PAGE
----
The artist would complete a pencil drawing often on paper of the finished composition
This drawing would be transferred to the canvas...small pin pricks could be put through the lines of the drawing to create a dot to dot effect.
The punctured drawing was laid over the canvas and dusted with chalk in a
"pounce bag". This would leave a marked outline on the canvas.
The canvas would be inked. The outlines would be marked with a dark ink so that the composition could still be seen. Pencil marks would be washed away by the oils and so were useless.
Imprimatura...this is just the first oil layer. A light wash in a neutral olive/umber hue was laid over the composition. The darkness of this wash could reflect the darkness of the following picture. For lighter swathes of canvas it was kept light but Flemish painters did not reserve highlights. These are all added in the final layers.
The Umber under layer... A tonal painting of the composition is completed. This gives you the basis for all your lights and darks throughout the process.
The Dead Under layer...The aim of this layer is Penumbra. The picture should look as though it is lit by moonlight. To this end the colours used are white,light ochre,red ochre,burnt umber,blue and black. You have already chosen the tonality in the umber layer and you rely on it for the dead layer only pushing the darks and lights slightly.
First Colour Layer...Finally you get to add the colour.The idea here is to make the shadows more colourful with washes and to build up the highlights with a pastier mix of light colour( Impasto )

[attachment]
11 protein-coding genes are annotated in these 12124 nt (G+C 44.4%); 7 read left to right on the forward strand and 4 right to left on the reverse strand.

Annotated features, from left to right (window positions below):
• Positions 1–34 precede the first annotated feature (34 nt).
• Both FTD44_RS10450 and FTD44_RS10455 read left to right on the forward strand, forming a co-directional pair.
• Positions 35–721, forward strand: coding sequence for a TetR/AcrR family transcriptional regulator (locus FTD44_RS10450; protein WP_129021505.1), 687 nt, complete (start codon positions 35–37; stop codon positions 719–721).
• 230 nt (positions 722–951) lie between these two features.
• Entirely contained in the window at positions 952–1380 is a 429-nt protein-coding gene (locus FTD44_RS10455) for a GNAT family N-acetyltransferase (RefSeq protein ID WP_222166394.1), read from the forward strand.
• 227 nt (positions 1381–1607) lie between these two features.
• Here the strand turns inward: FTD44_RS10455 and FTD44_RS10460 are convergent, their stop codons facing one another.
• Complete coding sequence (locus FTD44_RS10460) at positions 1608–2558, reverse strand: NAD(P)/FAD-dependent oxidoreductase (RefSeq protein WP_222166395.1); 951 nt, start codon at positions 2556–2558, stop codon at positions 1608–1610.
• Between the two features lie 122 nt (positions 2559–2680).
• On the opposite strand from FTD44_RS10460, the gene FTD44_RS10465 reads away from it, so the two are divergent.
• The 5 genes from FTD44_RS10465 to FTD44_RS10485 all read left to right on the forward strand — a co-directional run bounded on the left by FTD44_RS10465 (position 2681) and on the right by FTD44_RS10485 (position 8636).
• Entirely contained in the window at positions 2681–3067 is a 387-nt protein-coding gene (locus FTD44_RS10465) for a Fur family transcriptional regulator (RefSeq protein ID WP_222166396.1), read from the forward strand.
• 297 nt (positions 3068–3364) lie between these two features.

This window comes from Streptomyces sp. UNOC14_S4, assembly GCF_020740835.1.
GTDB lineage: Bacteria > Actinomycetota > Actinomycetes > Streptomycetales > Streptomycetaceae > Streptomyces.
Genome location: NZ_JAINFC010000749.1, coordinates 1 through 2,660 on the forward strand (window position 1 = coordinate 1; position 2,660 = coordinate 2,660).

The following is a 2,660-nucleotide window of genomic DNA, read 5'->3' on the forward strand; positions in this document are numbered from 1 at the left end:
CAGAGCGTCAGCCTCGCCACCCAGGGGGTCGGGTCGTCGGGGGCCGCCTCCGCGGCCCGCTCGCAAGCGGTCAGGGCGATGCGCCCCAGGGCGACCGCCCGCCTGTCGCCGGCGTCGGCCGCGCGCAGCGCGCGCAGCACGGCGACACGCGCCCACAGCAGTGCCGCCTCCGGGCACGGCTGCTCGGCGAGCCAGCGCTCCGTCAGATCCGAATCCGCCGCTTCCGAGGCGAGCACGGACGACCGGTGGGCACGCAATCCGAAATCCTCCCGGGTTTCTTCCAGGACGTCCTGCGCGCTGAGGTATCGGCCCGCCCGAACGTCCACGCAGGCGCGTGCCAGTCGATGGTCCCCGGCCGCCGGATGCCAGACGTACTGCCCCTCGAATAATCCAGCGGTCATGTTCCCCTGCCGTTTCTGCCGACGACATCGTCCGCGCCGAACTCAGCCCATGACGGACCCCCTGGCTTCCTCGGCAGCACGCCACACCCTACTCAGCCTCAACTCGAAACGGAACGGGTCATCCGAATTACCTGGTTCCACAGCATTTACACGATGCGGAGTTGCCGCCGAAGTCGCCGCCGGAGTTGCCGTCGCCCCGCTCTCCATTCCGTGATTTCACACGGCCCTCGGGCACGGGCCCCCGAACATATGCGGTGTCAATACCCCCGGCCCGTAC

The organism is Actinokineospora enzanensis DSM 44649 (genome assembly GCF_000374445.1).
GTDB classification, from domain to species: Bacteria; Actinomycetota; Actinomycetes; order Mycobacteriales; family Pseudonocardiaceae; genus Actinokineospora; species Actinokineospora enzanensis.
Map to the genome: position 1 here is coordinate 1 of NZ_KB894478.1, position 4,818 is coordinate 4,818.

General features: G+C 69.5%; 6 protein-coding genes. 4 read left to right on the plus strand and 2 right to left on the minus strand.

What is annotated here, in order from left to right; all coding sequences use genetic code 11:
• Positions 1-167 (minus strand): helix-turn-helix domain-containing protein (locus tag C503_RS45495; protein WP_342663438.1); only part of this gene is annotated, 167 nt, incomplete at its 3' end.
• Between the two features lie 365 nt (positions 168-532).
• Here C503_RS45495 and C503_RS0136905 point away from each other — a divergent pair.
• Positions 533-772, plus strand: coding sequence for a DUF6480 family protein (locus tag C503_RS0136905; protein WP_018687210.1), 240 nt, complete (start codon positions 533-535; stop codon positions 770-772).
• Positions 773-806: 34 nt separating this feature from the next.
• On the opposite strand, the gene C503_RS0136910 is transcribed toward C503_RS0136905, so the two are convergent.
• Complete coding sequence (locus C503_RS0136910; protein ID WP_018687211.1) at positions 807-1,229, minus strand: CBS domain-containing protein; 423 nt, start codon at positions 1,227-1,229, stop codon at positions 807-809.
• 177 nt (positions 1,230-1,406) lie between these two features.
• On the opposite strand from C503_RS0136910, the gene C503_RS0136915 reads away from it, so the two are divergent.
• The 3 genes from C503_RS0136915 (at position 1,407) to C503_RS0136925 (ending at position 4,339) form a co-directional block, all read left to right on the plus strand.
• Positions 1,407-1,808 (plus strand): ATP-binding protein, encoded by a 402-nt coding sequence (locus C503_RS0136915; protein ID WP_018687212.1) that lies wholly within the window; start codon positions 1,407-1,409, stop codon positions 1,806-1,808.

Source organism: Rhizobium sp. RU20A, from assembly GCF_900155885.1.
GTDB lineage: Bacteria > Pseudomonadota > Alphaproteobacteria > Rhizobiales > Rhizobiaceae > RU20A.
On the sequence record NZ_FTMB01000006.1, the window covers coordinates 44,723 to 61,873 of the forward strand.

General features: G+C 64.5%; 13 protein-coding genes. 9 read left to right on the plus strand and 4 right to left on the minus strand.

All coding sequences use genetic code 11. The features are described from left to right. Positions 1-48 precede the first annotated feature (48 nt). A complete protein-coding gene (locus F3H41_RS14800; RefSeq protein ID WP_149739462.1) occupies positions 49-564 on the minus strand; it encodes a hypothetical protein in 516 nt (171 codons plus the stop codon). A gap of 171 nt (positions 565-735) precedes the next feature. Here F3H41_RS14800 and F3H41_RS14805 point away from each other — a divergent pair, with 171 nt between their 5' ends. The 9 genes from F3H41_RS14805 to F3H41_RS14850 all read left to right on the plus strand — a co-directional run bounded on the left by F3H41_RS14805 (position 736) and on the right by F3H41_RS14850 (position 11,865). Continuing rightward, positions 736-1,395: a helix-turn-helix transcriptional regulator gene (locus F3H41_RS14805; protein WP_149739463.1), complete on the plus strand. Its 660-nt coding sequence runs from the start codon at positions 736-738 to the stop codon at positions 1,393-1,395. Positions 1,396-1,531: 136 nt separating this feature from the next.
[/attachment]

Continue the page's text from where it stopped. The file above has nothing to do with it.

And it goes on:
Finishing layer...At this stage the objects are given their final colour and shape.
Working mostly on the highest of highlights and of course the signature.
Of course this is just a rough guide. Just as many artists play with the rules these days many artists back then would have used two separate Umber layers and more of them would have completed their pictures with three, four or more coloured glazes...often with weeks of drying time in between.
Now that we have visited the Flemish technique it is time to see whether we can adapt any of this information to work in a different( not oily ) medium.
How about coloured pencil ...?
Can we use a similar technique to gain a similar depth of colour in pencil ?
Well...it has to be worth a try !
I am a working artist with an interest in the drawing and painting techniques of Past Masters.
With this blog I hope to explore some of the dark and dusty crevices of Art history and pull their
experience and knowledge kicking and screaming into the light of day.
I want to understand how I can use this information to produce my own art. How techniques that have been passed on for generations can be used and adapted to produce the best results in this one.
Do I need to stick to the rules ...?
Some of them yes...some of them no.
I hope you will enjoy this journey of exploration. We will see some old art, some new art and some art that I will probably hide behind the wardrobe because the more you paint and draw
the better you get at producing the good and the clunkingly bad.
Our first stop will be Johannes Vermeer.
How did he produce his light saturated paintings...?
More to the point.....Can I do it...?